What would be a theological argument for God’s sense of humor? I think it is threefold. First, God gave imperfect Man free will (this is Arminian and not Calvinist thought). That alone should be evidence enough. Second, God entrusted his Word to imperfect Man with free will to be written down and declared by that imperfect Man with free will to be God’s inerrant Word (for Fundamentalists) and divinely inspired (for Evangelicals). Third, when the imperfect Man with free will reaches the age of 40 years, he or she can be both nearsighted and farsighted at the same time. Ain’t that a kick in the head?
Having established God’s sense of humor, we can extrapolate a line of thought to consider God’s sense of irony. It turns out that this divine sense of irony is manifest in Stephen Prothero’s new book, Religious Literacy: What Every American Needs to Know—and Doesn’t. Prothero is chairman of the Religion Department at Boston University and the good professor spends a good deal of time putting a fine point on the supposition that, “The United States is one of the most religious places on earth, but is also a nation of shocking religious illiteracy.” His argument for the existence of this religious illiteracy is provocative and the results of such are grave.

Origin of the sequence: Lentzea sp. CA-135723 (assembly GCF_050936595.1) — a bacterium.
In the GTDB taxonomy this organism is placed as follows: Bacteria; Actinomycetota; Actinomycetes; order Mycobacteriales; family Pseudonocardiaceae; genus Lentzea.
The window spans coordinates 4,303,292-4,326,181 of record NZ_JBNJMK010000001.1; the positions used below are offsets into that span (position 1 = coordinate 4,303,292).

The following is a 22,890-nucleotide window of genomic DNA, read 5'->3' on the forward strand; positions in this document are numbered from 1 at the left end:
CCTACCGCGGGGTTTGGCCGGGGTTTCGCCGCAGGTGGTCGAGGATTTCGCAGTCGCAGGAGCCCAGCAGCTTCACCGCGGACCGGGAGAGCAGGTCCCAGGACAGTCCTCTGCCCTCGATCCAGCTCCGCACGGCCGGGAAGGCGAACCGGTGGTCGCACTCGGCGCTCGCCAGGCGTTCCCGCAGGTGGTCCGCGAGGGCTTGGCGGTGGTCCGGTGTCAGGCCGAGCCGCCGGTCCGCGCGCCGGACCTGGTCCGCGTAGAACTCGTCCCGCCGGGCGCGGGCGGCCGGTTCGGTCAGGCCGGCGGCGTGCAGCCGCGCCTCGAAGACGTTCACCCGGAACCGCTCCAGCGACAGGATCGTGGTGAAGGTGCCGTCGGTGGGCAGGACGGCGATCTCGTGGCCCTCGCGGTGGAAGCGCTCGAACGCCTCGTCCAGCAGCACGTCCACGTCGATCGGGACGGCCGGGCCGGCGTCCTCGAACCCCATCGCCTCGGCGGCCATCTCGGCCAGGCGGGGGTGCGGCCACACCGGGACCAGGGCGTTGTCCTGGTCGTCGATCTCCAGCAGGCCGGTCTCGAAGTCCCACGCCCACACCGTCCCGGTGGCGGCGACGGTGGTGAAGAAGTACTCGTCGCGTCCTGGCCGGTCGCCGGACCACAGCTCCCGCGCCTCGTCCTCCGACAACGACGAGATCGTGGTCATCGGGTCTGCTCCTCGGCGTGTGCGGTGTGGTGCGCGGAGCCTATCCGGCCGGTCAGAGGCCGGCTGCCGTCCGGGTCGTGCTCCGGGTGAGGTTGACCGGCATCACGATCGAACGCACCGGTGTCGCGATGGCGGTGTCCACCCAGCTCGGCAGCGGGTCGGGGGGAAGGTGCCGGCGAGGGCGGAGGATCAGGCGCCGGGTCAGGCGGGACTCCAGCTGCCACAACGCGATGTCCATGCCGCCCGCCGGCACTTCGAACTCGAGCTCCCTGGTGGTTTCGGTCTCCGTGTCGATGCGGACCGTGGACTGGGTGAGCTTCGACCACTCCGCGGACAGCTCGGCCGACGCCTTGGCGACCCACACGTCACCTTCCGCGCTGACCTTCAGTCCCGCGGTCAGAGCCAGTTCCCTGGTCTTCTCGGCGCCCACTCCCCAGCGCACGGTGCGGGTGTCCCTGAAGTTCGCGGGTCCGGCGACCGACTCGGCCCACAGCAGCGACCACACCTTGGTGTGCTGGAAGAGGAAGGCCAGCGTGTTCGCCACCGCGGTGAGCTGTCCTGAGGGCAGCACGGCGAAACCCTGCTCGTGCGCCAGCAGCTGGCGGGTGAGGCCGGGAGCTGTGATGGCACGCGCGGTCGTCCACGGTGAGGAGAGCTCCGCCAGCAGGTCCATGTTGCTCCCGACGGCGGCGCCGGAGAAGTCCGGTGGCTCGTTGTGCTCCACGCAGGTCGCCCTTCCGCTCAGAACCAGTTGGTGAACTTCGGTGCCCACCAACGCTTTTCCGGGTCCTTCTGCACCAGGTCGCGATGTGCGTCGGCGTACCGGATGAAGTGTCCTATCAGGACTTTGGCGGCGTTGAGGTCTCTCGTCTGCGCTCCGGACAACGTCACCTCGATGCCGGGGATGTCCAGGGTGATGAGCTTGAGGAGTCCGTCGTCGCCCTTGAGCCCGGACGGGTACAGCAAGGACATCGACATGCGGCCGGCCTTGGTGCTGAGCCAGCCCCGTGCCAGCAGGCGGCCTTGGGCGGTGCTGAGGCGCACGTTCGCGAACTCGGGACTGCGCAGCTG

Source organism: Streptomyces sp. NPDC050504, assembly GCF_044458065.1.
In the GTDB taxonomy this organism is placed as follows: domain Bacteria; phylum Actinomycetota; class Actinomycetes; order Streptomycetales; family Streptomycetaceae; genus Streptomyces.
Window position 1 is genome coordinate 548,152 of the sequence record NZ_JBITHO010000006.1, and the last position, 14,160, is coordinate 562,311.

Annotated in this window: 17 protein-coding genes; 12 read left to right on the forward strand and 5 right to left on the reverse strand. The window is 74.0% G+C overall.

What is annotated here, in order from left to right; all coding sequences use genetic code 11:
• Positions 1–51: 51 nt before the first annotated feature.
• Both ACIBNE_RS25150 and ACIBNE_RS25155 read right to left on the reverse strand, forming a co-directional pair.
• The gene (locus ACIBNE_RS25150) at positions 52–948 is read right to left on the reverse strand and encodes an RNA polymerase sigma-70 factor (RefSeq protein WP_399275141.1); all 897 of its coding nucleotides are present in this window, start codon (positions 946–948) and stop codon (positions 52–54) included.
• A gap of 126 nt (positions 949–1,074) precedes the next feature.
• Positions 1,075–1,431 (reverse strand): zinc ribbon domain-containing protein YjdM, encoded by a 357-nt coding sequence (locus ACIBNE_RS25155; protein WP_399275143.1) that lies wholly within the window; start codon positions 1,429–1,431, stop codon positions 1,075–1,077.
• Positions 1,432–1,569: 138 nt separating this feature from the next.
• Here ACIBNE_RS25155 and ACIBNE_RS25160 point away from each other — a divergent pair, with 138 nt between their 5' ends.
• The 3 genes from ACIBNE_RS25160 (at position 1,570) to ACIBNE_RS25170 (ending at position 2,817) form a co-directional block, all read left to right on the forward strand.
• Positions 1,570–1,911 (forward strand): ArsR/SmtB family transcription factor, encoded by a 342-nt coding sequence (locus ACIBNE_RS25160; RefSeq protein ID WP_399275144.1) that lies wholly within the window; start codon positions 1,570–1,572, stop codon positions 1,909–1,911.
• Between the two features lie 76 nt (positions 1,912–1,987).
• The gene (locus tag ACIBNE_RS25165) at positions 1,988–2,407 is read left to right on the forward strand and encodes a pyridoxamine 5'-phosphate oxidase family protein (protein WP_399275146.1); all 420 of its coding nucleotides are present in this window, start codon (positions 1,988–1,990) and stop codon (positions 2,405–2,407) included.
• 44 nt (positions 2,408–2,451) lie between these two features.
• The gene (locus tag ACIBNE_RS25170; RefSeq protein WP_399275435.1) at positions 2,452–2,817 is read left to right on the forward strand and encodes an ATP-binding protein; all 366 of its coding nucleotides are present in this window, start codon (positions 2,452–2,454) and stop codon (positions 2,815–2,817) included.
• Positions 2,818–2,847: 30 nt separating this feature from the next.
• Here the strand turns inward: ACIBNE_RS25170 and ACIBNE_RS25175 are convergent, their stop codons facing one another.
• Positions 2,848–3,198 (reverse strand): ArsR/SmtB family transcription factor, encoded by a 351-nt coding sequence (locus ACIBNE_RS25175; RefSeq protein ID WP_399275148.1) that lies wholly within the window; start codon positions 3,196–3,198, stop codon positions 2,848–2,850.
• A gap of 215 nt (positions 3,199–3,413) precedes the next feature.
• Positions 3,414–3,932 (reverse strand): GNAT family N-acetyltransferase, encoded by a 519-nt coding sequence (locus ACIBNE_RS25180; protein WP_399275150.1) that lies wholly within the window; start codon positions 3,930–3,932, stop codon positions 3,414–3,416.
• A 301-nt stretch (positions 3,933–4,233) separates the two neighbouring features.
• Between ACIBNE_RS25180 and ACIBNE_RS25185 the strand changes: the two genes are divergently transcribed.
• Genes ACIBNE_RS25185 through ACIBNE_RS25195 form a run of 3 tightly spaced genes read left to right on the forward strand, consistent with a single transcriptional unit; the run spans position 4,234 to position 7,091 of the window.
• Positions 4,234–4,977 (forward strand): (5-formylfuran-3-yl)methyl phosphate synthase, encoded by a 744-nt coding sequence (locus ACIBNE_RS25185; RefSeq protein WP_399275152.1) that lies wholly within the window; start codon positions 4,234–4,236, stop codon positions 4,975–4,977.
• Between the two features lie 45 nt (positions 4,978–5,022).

Prothero’s approach to his discussion is fresh because he has no faith dog in this hunt. His degree is not in Divinity but Religious Studies. He is interested in the mechanics of religion, not its promise. Prothero correctly puts forth that ignorance of the history and doctrine of any religion is dangerous because of the highly charged environment in which religion exists – a setting in which there is a dangerously small window for both tolerance and misunderstanding. Plainly said, it is too easy to misinterpret doctrine, one’s own or others' to justify behavior. The author points out that this ubiquitous religious ignorance is not confined simply to the religion a given group practices, but also one group’s understanding and attitude toward other groups.
This prompts Prothero to put forth a civic education in religion be taught in school. He argues that teaching about religion is both constitutional and called for and that a common level of religious literacy will go a long way in promoting greater understanding and tolerance. Prothero lays out the reasons that lead to our religious ignorance and how we can address such ignorance and then supplies a brief dictionary of religious concepts that all should know in order to properly and intelligently discuss religion and its ramifications. Religious Literacy is a must read for anyone wanting to have any intelligent religious discourse.Powered by Sidelines